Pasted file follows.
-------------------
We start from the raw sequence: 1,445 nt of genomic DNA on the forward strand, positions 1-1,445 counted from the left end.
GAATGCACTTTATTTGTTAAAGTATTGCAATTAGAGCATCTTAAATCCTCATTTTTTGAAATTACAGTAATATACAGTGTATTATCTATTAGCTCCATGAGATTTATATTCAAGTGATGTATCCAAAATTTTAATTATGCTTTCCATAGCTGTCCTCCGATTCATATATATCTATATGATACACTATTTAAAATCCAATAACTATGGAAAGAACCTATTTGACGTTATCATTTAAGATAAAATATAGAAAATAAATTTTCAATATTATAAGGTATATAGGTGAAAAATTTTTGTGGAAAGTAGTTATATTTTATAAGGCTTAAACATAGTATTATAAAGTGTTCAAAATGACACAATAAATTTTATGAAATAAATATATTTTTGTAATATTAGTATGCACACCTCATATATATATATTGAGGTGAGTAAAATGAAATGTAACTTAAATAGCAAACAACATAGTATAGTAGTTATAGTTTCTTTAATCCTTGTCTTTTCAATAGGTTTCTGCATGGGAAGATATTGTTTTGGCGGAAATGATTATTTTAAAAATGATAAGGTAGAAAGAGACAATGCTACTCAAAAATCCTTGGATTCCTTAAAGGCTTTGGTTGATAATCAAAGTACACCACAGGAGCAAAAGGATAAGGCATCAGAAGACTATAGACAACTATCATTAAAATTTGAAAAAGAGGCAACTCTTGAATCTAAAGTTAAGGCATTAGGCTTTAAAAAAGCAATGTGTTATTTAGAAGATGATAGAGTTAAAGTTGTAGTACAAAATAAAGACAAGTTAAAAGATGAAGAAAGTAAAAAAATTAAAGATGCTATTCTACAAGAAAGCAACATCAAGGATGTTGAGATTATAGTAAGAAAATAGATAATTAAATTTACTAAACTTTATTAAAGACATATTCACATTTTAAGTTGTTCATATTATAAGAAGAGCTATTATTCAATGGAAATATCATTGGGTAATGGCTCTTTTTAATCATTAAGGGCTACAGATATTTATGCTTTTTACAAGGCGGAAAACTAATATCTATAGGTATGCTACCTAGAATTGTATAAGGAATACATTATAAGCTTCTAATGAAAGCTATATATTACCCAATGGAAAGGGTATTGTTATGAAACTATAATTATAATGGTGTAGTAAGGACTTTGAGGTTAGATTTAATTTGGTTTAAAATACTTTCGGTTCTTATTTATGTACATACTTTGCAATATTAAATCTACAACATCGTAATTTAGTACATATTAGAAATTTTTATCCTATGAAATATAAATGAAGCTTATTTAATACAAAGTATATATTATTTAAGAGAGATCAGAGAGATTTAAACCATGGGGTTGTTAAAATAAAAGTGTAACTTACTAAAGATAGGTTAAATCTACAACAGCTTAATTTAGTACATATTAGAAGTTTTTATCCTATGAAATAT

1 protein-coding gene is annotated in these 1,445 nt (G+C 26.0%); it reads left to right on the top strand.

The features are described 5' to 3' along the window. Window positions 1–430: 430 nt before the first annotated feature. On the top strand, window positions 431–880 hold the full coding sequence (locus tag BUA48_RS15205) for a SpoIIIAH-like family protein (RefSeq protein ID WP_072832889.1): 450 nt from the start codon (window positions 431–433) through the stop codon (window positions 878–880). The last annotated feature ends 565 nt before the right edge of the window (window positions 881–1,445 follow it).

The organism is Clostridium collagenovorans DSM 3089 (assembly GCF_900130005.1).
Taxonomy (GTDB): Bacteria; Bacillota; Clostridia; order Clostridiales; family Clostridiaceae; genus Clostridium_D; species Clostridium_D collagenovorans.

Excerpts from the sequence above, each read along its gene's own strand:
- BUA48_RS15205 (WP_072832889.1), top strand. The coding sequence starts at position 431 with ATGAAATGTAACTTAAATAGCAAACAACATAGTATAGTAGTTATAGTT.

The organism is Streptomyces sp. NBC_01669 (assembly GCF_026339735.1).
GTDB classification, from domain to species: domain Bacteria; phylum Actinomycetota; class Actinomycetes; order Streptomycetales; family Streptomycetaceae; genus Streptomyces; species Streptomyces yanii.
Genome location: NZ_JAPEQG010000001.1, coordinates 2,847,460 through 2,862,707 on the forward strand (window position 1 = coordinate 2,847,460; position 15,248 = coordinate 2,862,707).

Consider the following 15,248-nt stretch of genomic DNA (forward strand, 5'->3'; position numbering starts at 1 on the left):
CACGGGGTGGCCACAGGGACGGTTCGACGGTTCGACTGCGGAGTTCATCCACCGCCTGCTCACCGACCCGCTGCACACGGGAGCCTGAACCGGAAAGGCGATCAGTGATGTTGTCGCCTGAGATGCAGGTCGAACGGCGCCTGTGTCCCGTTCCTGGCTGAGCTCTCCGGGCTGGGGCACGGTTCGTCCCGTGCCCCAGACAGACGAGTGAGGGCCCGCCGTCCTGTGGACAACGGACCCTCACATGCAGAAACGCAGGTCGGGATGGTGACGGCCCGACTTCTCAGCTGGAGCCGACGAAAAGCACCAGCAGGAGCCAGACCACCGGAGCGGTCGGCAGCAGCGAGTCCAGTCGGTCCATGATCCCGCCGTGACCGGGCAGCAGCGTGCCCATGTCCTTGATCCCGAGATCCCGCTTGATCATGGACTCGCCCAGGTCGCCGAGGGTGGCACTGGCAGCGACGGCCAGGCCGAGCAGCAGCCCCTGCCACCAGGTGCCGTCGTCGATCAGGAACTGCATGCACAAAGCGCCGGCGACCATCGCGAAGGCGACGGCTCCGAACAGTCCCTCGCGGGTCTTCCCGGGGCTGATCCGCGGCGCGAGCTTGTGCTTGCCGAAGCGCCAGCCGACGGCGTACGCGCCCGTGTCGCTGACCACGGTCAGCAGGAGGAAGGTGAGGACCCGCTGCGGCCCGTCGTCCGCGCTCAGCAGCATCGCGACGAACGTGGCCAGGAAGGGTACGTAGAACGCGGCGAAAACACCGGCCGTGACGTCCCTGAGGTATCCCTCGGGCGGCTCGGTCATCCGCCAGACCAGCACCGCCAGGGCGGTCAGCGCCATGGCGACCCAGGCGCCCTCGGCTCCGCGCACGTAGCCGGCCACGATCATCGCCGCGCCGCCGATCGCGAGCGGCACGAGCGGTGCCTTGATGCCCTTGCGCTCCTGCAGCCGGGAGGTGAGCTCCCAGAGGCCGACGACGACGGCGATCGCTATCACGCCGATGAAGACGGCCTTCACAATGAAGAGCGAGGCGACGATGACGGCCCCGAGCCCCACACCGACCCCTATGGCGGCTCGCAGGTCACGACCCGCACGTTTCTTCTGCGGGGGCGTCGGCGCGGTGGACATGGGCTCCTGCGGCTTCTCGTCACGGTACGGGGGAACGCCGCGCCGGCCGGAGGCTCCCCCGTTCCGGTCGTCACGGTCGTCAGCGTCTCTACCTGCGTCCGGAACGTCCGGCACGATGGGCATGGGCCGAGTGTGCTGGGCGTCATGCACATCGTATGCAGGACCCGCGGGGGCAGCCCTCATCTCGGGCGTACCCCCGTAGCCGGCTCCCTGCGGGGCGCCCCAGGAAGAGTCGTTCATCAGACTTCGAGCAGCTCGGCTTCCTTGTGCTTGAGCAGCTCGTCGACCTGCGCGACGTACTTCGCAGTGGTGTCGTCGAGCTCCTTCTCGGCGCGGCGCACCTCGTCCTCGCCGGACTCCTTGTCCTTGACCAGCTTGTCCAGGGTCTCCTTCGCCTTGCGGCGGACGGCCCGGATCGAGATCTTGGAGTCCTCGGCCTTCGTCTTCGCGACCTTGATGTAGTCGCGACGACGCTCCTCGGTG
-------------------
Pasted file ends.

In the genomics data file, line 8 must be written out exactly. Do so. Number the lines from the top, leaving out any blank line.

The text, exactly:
- BUA48_RS15205 (WP_072832889.1), top strand. The coding sequence starts at position 431 with ATGAAATGTAACTTAAATAGCAAACAACATAGTATAGTAGTTATAGTT.